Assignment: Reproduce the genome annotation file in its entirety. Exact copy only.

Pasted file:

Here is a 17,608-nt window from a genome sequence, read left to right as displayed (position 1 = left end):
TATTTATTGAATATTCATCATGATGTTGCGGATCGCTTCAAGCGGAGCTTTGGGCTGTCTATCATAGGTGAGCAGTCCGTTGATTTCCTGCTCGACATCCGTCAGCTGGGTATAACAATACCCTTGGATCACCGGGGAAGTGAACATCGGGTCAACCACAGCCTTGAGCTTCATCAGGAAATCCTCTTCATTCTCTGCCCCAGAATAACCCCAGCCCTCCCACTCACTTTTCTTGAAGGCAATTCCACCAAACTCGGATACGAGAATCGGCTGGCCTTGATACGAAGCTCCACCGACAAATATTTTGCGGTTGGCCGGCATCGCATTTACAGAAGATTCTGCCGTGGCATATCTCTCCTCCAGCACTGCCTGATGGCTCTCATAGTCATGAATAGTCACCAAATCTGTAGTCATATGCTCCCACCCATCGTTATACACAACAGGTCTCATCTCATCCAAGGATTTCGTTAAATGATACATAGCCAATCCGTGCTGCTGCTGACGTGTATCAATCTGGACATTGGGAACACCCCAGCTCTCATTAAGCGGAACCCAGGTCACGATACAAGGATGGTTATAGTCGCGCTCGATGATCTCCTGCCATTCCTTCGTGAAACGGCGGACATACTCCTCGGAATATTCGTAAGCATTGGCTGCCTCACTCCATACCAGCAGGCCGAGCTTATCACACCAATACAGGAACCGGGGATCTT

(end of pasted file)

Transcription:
Here is a 17,608-nt window from a genome sequence, read left to right as displayed (position 1 = left end):
TATTTATTGAATATTCATCATGATGTTGCGGATCGCTTCAAGCGGAGCTTTGGGCTGTCTATCATAGGTGAGCAGTCCGTTGATTTCCTGCTCGACATCCGTCAGCTGGGTATAACAATACCCTTGGATCACCGGGGAAGTGAACATCGGGTCAACCACAGCCTTGAGCTTCATCAGGAAATCCTCTTCATTCTCTGCCCCAGAATAACCCCAGCCCTCCCACTCACTTTTCTTGAAGGCAATTCCACCAAACTCGGATACGAGAATCGGCTGGCCTTGATACGAAGCTCCACCGACAAATATTTTGCGGTTGGCCGGCATCGCATTTACAGAAGATTCTGCCGTGGCATATCTCTCCTCCAGCACTGCCTGATGGCTCTCATAGTCATGAATAGTCACCAAATCTGTAGTCATATGCTCCCACCCATCGTTATACACAACAGGTCTCATCTCATCCAAGGATTTCGTTAAATGATACATAGCCAATCCGTGCTGCTGCTGACGTGTATCAATCTGGACATTGGGAACACCCCAGCTCTCATTAAGCGGAACCCAGGTCACGATACAAGGATGGTTATAGTCGCGCTCGATGATCTCCTGCCATTCCTTCGTGAAACGGCGGACATACTCCTCGGAATATTCGTAAGCATTGGCTGCCTCACTCCATACCAGCAGGCCGAGCTTATCACACCAATACAGGAACCGGGGATCTT